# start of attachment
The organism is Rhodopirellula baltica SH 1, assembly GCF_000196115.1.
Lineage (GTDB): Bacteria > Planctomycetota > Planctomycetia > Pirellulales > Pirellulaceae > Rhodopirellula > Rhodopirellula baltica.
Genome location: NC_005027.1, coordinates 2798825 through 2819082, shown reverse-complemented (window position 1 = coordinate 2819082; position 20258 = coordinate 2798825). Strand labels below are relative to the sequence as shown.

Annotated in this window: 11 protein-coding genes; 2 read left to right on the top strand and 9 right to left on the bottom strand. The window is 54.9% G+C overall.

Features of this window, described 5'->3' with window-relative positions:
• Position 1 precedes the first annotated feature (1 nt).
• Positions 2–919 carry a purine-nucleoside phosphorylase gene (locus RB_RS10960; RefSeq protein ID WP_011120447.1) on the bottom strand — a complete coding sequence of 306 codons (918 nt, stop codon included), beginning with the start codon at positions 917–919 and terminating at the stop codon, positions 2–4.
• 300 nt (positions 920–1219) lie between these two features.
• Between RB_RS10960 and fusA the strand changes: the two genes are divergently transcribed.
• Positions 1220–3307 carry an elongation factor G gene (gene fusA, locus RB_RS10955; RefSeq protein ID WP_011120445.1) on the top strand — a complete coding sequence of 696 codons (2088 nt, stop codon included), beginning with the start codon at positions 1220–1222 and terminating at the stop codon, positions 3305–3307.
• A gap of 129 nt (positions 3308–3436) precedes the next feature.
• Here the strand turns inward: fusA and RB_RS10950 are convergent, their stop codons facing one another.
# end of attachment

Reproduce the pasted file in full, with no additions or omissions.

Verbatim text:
The organism is Rhodopirellula baltica SH 1, assembly GCF_000196115.1.
Lineage (GTDB): Bacteria > Planctomycetota > Planctomycetia > Pirellulales > Pirellulaceae > Rhodopirellula > Rhodopirellula baltica.
Genome location: NC_005027.1, coordinates 2798825 through 2819082, shown reverse-complemented (window position 1 = coordinate 2819082; position 20258 = coordinate 2798825). Strand labels below are relative to the sequence as shown.

Annotated in this window: 11 protein-coding genes; 2 read left to right on the top strand and 9 right to left on the bottom strand. The window is 54.9% G+C overall.

Features of this window, described 5'->3' with window-relative positions:
• Position 1 precedes the first annotated feature (1 nt).
• Positions 2–919 carry a purine-nucleoside phosphorylase gene (locus RB_RS10960; RefSeq protein ID WP_011120447.1) on the bottom strand — a complete coding sequence of 306 codons (918 nt, stop codon included), beginning with the start codon at positions 917–919 and terminating at the stop codon, positions 2–4.
• 300 nt (positions 920–1219) lie between these two features.
• Between RB_RS10960 and fusA the strand changes: the two genes are divergently transcribed.
• Positions 1220–3307 carry an elongation factor G gene (gene fusA, locus RB_RS10955; RefSeq protein ID WP_011120445.1) on the top strand — a complete coding sequence of 696 codons (2088 nt, stop codon included), beginning with the start codon at positions 1220–1222 and terminating at the stop codon, positions 3305–3307.
• A gap of 129 nt (positions 3308–3436) precedes the next feature.
• Here the strand turns inward: fusA and RB_RS10950 are convergent, their stop codons facing one another.